- Fix fences, gates, and trellises – Winter can be rough on wooden garden structures. Take a survey of your garden and landscape to determine whether any repairs or replacements are needed before the growing season hits.
- Remove any winter weeds – While many weeds are annuals and die in the winter, some, such as thistle, bindweed, and many grasses are perennial and may pop up with no warning. Take care of any interlopers that have sprung up since your fall clean-up.
- Clean your greenhouse – If you have a greenhouse that has been idle all winter, it’s time to get it back into shape. Sweep out debris on the floor and benches and disinfect the inside of the greenhouse, including the walls. Wash out and disinfect pots and seed trays. Ventilate your greenhouse when the weather permits and let everything dry out well.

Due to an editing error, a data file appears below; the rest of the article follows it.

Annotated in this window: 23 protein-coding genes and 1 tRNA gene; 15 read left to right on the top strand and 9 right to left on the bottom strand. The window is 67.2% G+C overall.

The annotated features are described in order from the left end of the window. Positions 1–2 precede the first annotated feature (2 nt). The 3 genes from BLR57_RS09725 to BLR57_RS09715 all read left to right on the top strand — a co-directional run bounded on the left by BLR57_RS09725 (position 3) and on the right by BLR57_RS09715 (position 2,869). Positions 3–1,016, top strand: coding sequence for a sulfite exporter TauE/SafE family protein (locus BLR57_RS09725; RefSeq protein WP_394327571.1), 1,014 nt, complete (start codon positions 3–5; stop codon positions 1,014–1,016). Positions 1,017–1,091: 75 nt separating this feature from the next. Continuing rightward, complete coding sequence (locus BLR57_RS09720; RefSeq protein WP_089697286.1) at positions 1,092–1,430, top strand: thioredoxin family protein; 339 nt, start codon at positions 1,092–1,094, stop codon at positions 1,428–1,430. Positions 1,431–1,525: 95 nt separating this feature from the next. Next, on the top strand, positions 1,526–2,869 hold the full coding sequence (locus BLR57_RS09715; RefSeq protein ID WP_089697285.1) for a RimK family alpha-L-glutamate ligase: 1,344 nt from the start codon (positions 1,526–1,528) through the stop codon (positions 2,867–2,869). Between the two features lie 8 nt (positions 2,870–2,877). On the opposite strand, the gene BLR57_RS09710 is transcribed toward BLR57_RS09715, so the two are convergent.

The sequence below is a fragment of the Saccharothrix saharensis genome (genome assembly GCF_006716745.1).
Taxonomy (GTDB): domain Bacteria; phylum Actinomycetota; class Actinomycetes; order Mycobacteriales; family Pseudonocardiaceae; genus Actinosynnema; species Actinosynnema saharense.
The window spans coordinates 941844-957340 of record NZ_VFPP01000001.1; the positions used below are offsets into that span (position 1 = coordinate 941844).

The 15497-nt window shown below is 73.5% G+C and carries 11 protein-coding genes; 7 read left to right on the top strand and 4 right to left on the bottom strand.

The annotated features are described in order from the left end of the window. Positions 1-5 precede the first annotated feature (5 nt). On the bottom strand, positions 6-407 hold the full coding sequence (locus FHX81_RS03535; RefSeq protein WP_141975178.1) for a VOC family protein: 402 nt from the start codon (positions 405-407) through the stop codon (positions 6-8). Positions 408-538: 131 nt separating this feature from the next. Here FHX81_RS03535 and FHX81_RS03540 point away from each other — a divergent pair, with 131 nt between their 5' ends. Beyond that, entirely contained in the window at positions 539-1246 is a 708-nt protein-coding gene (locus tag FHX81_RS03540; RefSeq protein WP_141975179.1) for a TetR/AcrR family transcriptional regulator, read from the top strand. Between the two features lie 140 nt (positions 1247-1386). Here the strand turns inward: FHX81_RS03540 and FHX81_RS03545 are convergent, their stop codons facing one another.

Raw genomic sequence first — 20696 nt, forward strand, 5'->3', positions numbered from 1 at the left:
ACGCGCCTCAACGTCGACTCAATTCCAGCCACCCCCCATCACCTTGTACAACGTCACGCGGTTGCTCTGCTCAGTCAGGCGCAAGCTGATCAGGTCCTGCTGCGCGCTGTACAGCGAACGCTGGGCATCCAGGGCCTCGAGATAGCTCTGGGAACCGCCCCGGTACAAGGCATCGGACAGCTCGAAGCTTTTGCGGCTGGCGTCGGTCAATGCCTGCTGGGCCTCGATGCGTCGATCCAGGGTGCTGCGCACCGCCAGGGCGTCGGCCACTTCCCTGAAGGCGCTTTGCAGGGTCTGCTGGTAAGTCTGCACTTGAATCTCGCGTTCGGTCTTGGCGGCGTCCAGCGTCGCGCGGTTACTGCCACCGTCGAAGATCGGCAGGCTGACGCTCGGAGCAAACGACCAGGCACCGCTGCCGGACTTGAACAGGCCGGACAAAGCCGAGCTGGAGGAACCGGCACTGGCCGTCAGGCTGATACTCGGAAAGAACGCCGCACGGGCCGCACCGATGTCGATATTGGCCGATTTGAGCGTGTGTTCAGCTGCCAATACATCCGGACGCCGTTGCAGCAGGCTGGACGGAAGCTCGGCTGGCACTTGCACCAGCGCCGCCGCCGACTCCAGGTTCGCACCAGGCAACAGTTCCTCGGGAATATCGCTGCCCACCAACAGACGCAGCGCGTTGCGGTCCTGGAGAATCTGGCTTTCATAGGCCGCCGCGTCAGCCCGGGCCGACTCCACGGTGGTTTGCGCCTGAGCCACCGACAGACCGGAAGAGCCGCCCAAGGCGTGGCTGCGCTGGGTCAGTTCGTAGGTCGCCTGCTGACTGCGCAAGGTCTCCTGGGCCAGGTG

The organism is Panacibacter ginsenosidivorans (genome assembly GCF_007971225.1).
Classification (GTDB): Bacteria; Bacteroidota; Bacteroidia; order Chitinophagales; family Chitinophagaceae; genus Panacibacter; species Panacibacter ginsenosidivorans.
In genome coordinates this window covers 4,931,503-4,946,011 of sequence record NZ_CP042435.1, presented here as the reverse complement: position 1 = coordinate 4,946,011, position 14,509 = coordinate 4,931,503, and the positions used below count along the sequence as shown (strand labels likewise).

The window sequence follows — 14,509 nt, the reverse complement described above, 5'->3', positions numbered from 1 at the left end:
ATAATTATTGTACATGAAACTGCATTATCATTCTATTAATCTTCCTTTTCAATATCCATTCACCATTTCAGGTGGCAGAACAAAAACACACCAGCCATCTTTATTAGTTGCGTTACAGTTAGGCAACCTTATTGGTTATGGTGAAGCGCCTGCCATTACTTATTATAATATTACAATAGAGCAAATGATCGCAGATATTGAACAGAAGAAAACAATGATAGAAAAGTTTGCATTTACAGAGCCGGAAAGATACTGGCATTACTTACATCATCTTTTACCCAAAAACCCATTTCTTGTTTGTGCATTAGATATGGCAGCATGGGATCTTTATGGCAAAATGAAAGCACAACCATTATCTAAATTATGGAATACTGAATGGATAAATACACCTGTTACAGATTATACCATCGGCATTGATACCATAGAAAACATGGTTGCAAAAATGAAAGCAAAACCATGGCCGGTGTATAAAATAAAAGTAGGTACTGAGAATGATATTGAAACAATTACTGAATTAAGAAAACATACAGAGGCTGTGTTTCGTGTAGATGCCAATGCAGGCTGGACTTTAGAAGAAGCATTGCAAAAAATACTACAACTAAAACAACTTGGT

- Get your soil tested – Pick up a free soil sample kit and take it to the CSU Soil Lab to find out if you need to add nutrients and/or adjust the pH level of your soil.
- Start (or continue) a journal – A garden journal can be a gardener’s best friend. Keep your plans, drawings, and purchase receipts all in one place. Make notes of what grows well and what struggles. Keep track of what to do when. The best way to learn from your past mistakes and capitalize on your past successes is to make sure you’ve got good records.
- Get in shape – There’s no way around it, gardening can be hard work. If you’re like me, you might benefit from a little bit of exercise before you start in on the demanding physicality of garden prep. Start going for longs vigorous walks, or better, yet, a jog or a bike ride. Start doing some stretches so it doesn’t hurt so much when you bend over to plant your garden. Do some core exercises like planks, bicycle crunches, and leg lifts to protect your back from injury.
- Enjoy the outdoors – As the days get longer and warmer, take some time to appreciate just being outside with nature. Growing a garden is satisfying work, and each season brings with it exciting new opportunities, challenges, and rewards!
Originally published on March 2nd, 2018.